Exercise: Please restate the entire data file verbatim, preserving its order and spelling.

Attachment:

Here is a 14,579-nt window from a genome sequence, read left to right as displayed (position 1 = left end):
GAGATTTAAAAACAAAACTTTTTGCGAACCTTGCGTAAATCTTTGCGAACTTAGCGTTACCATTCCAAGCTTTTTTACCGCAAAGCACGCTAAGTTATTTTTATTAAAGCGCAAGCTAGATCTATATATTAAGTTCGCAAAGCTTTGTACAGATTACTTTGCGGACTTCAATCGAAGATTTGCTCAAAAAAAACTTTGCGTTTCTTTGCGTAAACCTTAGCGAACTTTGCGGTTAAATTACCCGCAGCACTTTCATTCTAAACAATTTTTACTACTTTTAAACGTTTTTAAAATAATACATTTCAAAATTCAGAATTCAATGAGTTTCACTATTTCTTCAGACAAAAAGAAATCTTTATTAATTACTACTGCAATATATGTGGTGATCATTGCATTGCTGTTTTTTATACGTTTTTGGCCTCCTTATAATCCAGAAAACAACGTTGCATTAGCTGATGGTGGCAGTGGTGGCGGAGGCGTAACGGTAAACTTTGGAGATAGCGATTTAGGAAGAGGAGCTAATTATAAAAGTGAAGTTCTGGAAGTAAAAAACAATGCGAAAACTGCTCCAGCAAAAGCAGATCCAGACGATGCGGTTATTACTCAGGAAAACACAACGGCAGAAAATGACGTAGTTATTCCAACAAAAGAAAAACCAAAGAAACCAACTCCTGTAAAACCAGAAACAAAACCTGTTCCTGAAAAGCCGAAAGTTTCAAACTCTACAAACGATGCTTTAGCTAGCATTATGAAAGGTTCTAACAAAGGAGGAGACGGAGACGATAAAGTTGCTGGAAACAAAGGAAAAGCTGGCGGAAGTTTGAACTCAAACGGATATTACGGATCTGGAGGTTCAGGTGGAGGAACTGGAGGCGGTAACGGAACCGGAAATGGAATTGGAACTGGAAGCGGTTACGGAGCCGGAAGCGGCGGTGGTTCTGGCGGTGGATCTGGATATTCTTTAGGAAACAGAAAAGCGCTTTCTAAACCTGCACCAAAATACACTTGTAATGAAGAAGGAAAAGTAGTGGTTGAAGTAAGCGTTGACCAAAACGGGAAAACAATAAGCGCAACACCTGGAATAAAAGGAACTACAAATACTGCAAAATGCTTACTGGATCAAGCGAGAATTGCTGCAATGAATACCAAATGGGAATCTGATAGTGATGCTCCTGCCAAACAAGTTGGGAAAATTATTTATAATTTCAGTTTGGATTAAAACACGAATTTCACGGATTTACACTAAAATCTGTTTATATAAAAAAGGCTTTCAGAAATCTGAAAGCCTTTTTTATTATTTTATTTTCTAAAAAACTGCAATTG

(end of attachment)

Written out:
Here is a 14,579-nt window from a genome sequence, read left to right as displayed (position 1 = left end):
GAGATTTAAAAACAAAACTTTTTGCGAACCTTGCGTAAATCTTTGCGAACTTAGCGTTACCATTCCAAGCTTTTTTACCGCAAAGCACGCTAAGTTATTTTTATTAAAGCGCAAGCTAGATCTATATATTAAGTTCGCAAAGCTTTGTACAGATTACTTTGCGGACTTCAATCGAAGATTTGCTCAAAAAAAACTTTGCGTTTCTTTGCGTAAACCTTAGCGAACTTTGCGGTTAAATTACCCGCAGCACTTTCATTCTAAACAATTTTTACTACTTTTAAACGTTTTTAAAATAATACATTTCAAAATTCAGAATTCAATGAGTTTCACTATTTCTTCAGACAAAAAGAAATCTTTATTAATTACTACTGCAATATATGTGGTGATCATTGCATTGCTGTTTTTTATACGTTTTTGGCCTCCTTATAATCCAGAAAACAACGTTGCATTAGCTGATGGTGGCAGTGGTGGCGGAGGCGTAACGGTAAACTTTGGAGATAGCGATTTAGGAAGAGGAGCTAATTATAAAAGTGAAGTTCTGGAAGTAAAAAACAATGCGAAAACTGCTCCAGCAAAAGCAGATCCAGACGATGCGGTTATTACTCAGGAAAACACAACGGCAGAAAATGACGTAGTTATTCCAACAAAAGAAAAACCAAAGAAACCAACTCCTGTAAAACCAGAAACAAAACCTGTTCCTGAAAAGCCGAAAGTTTCAAACTCTACAAACGATGCTTTAGCTAGCATTATGAAAGGTTCTAACAAAGGAGGAGACGGAGACGATAAAGTTGCTGGAAACAAAGGAAAAGCTGGCGGAAGTTTGAACTCAAACGGATATTACGGATCTGGAGGTTCAGGTGGAGGAACTGGAGGCGGTAACGGAACCGGAAATGGAATTGGAACTGGAAGCGGTTACGGAGCCGGAAGCGGCGGTGGTTCTGGCGGTGGATCTGGATATTCTTTAGGAAACAGAAAAGCGCTTTCTAAACCTGCACCAAAATACACTTGTAATGAAGAAGGAAAAGTAGTGGTTGAAGTAAGCGTTGACCAAAACGGGAAAACAATAAGCGCAACACCTGGAATAAAAGGAACTACAAATACTGCAAAATGCTTACTGGATCAAGCGAGAATTGCTGCAATGAATACCAAATGGGAATCTGATAGTGATGCTCCTGCCAAACAAGTTGGGAAAATTATTTATAATTTCAGTTTGGATTAAAACACGAATTTCACGGATTTACACTAAAATCTGTTTATATAAAAAAGGCTTTCAGAAATCTGAAAGCCTTTTTTATTATTTTATTTTCTAAAAAACTGCAATTG